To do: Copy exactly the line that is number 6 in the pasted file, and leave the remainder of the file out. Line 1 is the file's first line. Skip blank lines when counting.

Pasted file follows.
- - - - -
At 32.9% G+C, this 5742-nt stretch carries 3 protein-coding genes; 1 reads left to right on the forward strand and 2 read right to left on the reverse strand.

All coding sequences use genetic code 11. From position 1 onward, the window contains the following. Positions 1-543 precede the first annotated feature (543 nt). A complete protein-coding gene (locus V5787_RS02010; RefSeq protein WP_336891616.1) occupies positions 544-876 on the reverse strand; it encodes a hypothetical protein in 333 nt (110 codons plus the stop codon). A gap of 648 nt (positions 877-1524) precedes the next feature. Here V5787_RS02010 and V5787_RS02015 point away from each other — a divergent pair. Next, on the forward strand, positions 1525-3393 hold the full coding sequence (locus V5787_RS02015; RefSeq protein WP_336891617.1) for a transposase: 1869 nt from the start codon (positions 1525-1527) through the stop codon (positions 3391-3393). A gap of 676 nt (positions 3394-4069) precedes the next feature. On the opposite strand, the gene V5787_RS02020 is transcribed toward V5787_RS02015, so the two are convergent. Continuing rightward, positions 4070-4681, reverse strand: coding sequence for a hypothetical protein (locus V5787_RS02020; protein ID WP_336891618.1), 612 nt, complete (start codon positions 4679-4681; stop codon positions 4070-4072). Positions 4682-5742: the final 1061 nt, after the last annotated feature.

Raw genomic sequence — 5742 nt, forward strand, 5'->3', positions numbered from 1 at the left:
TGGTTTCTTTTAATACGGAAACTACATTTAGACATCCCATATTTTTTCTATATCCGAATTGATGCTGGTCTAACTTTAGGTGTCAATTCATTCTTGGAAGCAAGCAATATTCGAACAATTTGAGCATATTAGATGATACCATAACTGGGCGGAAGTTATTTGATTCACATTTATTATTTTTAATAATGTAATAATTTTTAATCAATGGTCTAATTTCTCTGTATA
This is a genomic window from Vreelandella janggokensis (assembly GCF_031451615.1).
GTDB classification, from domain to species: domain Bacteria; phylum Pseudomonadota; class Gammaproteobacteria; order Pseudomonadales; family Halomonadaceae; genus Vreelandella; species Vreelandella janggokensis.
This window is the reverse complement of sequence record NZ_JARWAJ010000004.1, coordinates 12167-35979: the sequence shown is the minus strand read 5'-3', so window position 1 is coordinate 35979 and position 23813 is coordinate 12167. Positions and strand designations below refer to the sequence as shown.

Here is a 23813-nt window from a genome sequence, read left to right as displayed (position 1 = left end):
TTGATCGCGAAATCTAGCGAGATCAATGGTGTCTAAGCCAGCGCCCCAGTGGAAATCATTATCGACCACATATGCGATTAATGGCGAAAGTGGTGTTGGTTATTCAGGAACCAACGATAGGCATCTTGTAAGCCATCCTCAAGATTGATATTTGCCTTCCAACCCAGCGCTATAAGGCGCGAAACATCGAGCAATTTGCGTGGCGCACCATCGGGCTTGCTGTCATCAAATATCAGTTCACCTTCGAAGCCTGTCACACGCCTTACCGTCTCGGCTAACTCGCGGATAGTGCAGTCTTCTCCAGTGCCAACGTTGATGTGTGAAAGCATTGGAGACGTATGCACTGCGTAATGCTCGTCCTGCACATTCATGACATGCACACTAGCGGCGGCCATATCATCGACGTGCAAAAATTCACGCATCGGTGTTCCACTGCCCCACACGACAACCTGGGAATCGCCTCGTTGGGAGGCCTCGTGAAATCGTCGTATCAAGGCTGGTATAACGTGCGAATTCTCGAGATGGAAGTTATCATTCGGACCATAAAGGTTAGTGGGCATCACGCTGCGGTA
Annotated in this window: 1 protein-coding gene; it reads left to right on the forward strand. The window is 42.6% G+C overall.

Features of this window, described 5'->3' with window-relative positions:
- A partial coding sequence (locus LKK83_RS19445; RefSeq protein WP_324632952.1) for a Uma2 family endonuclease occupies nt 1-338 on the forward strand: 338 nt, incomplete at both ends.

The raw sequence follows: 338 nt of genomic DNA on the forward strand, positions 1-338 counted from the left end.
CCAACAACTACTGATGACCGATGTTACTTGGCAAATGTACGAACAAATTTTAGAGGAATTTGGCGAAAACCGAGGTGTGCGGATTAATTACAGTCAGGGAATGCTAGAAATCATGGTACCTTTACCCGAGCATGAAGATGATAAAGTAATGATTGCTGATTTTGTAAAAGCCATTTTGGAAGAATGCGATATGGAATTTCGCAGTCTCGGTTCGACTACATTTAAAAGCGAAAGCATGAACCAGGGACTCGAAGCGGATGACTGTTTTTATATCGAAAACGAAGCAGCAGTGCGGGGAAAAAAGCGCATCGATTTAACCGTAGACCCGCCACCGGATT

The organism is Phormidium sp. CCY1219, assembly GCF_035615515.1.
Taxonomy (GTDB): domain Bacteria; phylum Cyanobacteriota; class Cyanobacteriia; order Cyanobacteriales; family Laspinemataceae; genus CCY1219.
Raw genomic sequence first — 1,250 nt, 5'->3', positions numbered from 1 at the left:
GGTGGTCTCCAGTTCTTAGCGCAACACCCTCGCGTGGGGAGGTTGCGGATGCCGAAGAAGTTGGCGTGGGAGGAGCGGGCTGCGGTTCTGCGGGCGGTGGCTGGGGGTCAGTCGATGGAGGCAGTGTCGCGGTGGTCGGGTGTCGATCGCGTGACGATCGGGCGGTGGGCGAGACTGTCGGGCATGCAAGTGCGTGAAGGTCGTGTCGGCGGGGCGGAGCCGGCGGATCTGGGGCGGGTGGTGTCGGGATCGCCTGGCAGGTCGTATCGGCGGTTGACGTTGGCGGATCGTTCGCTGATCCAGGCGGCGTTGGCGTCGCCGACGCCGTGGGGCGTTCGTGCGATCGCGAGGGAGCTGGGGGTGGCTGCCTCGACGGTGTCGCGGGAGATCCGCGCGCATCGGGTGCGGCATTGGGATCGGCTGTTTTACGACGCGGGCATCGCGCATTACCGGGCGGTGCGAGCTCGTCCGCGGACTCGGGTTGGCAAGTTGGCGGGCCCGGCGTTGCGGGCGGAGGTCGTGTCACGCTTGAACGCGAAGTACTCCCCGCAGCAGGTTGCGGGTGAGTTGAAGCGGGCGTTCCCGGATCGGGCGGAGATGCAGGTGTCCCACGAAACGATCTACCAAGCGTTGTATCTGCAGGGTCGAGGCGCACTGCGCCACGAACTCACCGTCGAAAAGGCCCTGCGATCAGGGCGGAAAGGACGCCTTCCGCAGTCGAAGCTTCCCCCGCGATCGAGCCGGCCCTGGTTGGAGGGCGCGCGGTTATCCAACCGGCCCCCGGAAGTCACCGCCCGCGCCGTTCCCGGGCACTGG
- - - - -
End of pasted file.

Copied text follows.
GTDB classification, from domain to species: domain Bacteria; phylum Pseudomonadota; class Gammaproteobacteria; order Pseudomonadales; family Halomonadaceae; genus Vreelandella; species Vreelandella janggokensis.